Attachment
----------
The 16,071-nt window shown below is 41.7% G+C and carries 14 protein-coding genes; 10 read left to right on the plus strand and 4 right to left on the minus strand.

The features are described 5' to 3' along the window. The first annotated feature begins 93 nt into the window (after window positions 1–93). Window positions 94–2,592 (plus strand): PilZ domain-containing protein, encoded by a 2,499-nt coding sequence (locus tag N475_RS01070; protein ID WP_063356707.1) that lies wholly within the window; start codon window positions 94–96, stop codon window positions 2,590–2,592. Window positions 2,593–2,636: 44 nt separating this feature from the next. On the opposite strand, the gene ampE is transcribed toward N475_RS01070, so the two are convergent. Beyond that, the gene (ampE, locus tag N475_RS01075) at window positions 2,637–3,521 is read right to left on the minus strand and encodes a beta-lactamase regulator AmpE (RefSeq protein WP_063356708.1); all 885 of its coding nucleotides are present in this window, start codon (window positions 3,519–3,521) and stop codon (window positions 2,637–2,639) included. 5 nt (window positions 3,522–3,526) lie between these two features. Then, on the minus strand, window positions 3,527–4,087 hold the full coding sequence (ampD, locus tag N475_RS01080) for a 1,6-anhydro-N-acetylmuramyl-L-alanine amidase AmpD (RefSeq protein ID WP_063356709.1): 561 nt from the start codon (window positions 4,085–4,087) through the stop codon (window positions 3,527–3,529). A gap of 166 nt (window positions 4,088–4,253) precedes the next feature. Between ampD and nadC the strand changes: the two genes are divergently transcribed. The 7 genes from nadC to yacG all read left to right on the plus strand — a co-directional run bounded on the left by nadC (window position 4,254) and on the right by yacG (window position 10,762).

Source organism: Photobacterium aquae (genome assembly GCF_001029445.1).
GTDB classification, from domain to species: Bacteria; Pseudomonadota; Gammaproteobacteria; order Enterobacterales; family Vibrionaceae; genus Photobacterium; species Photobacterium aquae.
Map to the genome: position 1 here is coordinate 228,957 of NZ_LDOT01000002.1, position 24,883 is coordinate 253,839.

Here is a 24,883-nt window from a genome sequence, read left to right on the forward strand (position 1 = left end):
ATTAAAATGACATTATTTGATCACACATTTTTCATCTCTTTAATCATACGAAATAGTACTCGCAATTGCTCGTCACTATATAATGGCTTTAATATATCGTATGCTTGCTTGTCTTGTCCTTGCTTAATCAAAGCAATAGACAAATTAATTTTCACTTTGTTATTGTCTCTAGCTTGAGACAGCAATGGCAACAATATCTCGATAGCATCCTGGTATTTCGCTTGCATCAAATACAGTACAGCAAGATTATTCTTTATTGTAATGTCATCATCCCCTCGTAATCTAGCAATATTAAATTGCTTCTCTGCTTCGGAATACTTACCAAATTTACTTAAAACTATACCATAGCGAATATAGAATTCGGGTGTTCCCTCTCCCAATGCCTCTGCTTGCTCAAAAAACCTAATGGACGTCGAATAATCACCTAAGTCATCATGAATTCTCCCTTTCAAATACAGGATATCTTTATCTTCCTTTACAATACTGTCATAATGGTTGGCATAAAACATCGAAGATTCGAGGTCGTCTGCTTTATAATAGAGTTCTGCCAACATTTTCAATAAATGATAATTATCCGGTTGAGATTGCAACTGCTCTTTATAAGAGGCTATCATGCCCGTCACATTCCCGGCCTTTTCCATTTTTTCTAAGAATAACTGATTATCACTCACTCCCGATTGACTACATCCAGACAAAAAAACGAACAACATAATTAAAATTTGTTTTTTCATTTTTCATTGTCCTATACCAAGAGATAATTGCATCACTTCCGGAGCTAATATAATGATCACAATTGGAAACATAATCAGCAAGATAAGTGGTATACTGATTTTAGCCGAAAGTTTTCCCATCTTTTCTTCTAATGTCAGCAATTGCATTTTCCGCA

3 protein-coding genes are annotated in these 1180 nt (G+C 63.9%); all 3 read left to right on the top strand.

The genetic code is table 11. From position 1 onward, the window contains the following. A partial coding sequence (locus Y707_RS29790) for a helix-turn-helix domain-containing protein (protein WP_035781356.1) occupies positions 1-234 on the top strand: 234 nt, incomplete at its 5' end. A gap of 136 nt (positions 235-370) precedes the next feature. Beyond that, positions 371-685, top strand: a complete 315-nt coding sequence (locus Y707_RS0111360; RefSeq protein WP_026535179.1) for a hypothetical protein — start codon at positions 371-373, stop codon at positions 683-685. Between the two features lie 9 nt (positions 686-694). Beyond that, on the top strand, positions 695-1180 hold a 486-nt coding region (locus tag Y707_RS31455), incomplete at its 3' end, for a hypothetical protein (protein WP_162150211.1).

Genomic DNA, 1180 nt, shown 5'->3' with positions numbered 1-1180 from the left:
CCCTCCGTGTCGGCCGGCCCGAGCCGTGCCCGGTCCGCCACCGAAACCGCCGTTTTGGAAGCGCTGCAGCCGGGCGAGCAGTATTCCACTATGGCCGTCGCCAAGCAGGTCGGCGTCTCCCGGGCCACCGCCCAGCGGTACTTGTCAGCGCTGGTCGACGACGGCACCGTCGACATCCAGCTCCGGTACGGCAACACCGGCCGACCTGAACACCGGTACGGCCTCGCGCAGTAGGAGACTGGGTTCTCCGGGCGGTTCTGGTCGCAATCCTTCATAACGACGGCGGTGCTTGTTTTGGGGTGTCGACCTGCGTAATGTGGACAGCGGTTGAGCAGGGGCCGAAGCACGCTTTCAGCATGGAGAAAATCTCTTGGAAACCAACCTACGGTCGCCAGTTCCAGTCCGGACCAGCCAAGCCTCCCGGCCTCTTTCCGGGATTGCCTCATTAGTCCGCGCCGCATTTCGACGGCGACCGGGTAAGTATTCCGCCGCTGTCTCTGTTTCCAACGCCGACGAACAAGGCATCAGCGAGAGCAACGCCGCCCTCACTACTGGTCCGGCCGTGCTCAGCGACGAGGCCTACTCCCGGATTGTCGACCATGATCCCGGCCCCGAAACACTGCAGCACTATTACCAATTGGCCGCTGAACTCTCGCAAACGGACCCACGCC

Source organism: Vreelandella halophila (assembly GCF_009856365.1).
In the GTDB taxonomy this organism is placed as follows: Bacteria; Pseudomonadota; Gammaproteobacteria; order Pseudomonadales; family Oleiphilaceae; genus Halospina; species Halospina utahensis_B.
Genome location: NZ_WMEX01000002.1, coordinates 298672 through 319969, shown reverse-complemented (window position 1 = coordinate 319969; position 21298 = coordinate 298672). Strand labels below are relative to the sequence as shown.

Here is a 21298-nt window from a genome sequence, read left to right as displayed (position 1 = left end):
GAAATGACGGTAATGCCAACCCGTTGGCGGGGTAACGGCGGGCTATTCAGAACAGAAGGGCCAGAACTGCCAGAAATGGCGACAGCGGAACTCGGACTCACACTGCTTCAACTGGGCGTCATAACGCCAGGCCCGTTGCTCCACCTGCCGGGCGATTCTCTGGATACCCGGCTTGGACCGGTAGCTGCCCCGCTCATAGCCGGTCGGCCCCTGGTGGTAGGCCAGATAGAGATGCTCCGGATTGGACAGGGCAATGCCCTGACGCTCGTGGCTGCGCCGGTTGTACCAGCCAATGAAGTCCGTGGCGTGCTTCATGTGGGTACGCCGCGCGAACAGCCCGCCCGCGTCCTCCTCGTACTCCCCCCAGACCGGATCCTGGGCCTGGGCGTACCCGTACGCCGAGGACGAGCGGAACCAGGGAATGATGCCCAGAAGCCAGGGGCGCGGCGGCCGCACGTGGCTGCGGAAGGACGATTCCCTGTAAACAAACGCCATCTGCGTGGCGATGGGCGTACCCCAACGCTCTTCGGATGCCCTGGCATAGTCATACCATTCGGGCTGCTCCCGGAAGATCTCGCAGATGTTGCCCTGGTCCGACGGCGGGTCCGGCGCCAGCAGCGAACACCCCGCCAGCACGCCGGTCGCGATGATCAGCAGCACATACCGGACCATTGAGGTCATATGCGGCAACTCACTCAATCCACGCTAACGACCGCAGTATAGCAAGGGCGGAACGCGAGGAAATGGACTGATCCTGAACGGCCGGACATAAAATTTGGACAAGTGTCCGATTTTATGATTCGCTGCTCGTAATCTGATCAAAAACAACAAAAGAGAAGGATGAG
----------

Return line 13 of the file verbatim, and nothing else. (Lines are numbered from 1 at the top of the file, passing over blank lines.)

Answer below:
In the GTDB taxonomy this organism is placed as follows: Bacteria; Pseudomonadota; Gammaproteobacteria; order Pseudomonadales; family Oleiphilaceae; genus Halospina; species Halospina utahensis_B.